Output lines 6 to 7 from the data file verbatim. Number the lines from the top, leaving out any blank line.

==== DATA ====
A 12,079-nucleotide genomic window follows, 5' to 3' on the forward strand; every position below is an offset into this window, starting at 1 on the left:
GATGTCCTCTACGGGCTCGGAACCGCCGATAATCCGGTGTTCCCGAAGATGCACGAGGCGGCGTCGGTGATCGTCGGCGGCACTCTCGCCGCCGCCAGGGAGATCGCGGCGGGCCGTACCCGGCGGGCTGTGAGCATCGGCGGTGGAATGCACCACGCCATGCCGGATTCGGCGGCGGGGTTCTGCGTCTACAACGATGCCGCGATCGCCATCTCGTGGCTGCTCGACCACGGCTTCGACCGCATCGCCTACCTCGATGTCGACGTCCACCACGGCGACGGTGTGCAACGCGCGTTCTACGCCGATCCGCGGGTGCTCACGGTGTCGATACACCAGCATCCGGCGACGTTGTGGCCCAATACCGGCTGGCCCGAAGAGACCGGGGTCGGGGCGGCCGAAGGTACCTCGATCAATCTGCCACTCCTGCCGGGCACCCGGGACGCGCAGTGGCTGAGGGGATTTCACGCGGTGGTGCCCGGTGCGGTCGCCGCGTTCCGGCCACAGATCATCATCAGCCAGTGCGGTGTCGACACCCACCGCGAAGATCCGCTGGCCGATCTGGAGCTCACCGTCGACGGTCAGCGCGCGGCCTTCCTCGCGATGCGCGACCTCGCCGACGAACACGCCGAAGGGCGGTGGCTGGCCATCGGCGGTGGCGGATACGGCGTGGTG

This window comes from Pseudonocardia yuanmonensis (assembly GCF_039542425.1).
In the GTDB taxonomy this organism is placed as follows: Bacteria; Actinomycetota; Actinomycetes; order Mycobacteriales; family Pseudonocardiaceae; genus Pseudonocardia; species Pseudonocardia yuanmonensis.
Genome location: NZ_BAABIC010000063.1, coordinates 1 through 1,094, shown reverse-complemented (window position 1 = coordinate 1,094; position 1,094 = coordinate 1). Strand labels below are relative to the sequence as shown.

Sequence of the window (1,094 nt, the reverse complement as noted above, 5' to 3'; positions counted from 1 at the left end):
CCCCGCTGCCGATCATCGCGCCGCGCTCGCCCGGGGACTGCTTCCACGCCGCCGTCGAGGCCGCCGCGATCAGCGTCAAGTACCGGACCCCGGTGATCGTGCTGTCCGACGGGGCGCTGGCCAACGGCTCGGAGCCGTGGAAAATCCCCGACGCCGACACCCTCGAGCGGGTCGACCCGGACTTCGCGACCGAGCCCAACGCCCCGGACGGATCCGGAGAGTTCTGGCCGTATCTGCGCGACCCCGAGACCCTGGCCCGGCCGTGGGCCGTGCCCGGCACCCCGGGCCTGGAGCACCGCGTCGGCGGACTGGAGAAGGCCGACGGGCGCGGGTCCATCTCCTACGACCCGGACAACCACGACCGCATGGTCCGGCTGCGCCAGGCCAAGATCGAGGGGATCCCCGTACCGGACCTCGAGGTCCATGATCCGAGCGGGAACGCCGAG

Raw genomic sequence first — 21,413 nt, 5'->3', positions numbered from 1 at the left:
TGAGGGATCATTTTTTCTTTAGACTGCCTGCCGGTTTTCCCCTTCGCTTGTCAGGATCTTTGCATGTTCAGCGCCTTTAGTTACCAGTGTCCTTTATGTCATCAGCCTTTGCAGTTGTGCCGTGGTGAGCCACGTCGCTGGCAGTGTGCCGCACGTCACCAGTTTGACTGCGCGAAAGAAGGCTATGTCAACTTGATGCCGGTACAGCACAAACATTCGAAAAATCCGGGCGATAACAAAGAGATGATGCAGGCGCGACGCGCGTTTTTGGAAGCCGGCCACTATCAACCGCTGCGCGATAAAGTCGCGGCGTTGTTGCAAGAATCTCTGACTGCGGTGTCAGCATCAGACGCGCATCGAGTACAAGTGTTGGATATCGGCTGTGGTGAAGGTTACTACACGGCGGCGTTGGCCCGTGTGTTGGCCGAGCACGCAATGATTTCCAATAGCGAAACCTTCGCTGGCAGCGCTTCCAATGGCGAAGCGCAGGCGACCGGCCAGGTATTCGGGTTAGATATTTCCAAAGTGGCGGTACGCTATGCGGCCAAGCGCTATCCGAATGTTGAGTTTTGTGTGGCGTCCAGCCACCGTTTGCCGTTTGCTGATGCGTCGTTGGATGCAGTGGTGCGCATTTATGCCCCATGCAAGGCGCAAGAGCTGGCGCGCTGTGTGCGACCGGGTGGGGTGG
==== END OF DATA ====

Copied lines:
Sequence of the window (1,094 nt, the reverse complement as noted above, 5' to 3'; positions counted from 1 at the left end):
CCCCGCTGCCGATCATCGCGCCGCGCTCGCCCGGGGACTGCTTCCACGCCGCCGTCGAGGCCGCCGCGATCAGCGTCAAGTACCGGACCCCGGTGATCGTGCTGTCCGACGGGGCGCTGGCCAACGGCTCGGAGCCGTGGAAAATCCCCGACGCCGACACCCTCGAGCGGGTCGACCCGGACTTCGCGACCGAGCCCAACGCCCCGGACGGATCCGGAGAGTTCTGGCCGTATCTGCGCGACCCCGAGACCCTGGCCCGGCCGTGGGCCGTGCCCGGCACCCCGGGCCTGGAGCACCGCGTCGGCGGACTGGAGAAGGCCGACGGGCGCGGGTCCATCTCCTACGACCCGGACAACCACGACCGCATGGTCCGGCTGCGCCAGGCCAAGATCGAGGGGATCCCCGTACCGGACCTCGAGGTCCATGATCCGAGCGGGAACGCCGAG